Trout is a species of fish that possesses a thick coat of fur to keep
itself warm in the cold waters where it lives. These furry fish are primarily
found in the northern regions of North America, but particularly in Canada,
Colorado, Wyoming, and Montana. The species is also sometimes referred
to as the Beaver Trout, or (incorrectly) as the Sabled Salmon.
to legend, the fur-bearing trout was first encountered by Europeans
when Scottish settlers emigrated to Canada during
the seventeenth century. One
of them wrote home remarking about the abundance of "furried animals and
fish" in the new land. Asked to provide more information about the furried
fish, the settler duly sent home a specimen. If true, this legend would pretty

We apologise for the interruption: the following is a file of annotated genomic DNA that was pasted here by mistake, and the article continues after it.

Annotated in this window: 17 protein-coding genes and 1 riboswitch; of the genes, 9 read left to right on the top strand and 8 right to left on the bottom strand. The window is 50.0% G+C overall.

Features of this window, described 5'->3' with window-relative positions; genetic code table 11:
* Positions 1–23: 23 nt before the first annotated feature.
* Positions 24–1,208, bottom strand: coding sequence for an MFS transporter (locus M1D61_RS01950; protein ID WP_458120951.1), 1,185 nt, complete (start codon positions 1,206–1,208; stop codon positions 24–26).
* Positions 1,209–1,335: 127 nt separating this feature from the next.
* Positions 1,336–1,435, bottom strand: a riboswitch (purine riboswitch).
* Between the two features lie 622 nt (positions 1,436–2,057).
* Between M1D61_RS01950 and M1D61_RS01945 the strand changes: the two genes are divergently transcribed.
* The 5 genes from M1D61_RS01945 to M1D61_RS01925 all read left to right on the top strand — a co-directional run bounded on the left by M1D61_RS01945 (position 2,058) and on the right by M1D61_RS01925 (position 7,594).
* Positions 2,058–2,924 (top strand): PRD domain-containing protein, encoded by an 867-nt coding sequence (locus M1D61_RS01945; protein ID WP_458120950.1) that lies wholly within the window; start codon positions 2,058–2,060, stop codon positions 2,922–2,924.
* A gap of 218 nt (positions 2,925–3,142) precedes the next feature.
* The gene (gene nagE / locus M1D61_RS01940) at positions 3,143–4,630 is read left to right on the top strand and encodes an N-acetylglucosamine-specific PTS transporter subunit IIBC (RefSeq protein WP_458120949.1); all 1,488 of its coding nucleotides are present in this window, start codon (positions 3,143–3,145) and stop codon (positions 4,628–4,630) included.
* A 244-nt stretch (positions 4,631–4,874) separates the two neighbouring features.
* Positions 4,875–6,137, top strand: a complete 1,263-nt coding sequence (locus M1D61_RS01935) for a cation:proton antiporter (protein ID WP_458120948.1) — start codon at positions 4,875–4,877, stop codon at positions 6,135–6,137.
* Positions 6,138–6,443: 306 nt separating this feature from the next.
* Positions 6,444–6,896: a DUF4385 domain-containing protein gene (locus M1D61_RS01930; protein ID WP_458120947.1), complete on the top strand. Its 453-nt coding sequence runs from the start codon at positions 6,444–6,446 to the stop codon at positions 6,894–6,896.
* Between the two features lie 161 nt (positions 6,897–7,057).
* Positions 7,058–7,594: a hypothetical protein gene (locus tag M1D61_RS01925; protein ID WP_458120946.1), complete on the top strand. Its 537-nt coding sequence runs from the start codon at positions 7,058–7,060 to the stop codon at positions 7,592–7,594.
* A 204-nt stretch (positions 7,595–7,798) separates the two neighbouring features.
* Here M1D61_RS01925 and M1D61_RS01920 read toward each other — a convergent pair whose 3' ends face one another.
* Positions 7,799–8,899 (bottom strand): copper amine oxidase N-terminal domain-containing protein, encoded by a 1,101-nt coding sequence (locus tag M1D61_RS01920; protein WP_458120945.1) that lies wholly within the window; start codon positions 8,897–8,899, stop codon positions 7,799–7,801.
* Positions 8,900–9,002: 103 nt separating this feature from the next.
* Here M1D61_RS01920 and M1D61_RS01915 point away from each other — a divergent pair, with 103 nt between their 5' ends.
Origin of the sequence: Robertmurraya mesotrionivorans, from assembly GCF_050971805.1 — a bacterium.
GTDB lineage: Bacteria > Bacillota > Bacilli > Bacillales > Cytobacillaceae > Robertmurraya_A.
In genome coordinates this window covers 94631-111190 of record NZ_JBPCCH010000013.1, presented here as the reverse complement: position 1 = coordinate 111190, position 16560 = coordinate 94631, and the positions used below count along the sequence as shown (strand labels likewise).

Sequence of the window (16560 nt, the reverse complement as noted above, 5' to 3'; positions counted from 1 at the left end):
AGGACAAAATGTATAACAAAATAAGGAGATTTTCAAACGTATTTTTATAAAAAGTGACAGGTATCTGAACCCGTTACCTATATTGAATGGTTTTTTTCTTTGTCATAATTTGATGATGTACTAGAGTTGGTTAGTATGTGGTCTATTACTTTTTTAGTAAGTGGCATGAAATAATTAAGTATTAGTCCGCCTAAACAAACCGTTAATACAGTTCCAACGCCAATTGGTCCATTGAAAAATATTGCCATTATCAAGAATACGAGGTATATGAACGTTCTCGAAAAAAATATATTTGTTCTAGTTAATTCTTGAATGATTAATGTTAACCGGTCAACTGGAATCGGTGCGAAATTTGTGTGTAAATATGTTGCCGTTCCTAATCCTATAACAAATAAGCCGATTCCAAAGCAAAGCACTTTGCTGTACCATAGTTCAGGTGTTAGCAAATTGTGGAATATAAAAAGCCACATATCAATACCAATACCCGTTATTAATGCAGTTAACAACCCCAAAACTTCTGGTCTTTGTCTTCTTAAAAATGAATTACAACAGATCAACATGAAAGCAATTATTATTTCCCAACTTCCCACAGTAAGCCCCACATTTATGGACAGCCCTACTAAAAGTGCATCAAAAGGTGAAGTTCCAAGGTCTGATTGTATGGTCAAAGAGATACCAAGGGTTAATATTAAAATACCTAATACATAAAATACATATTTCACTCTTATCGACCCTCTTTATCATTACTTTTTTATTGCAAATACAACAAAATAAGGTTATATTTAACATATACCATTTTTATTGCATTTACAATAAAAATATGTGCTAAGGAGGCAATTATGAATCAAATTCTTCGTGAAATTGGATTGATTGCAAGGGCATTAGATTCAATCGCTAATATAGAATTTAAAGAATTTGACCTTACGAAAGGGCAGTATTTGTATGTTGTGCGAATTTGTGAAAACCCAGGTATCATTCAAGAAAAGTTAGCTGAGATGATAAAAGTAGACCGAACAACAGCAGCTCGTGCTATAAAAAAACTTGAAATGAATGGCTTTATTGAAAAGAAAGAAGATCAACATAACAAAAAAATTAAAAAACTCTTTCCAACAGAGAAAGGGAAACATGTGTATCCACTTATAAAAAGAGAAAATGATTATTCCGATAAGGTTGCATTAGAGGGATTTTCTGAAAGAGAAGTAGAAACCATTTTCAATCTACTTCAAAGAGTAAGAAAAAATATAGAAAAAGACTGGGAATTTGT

much discredit the Colorado hair-tonic theory of the creature's origin.
number of theories have arisen to explain this creature's luxuriant
• Some say that the creature evolved its thick coat to protect itself from the extreme cold of northern waters.
• According to another lesser-known theory, this species of trout owes its fur to four jugs of hair tonic that were accidentally spilled into the Arkansas River (in Colorado) sometime during the 1870s.
A few researchers suggest that as the weather grows warmer during the spring the fur-bearing trout sheds its fur, only to regrow its coat as winter returns. This may help explain why trout with full coats of fur are so seldom encountered.
|Perhaps the earliest recorded documentation can be found in the May of 1929 issue of Montana Widelife, the Official Publication of the Montana State Fish and Game Department. [CLICK HERE]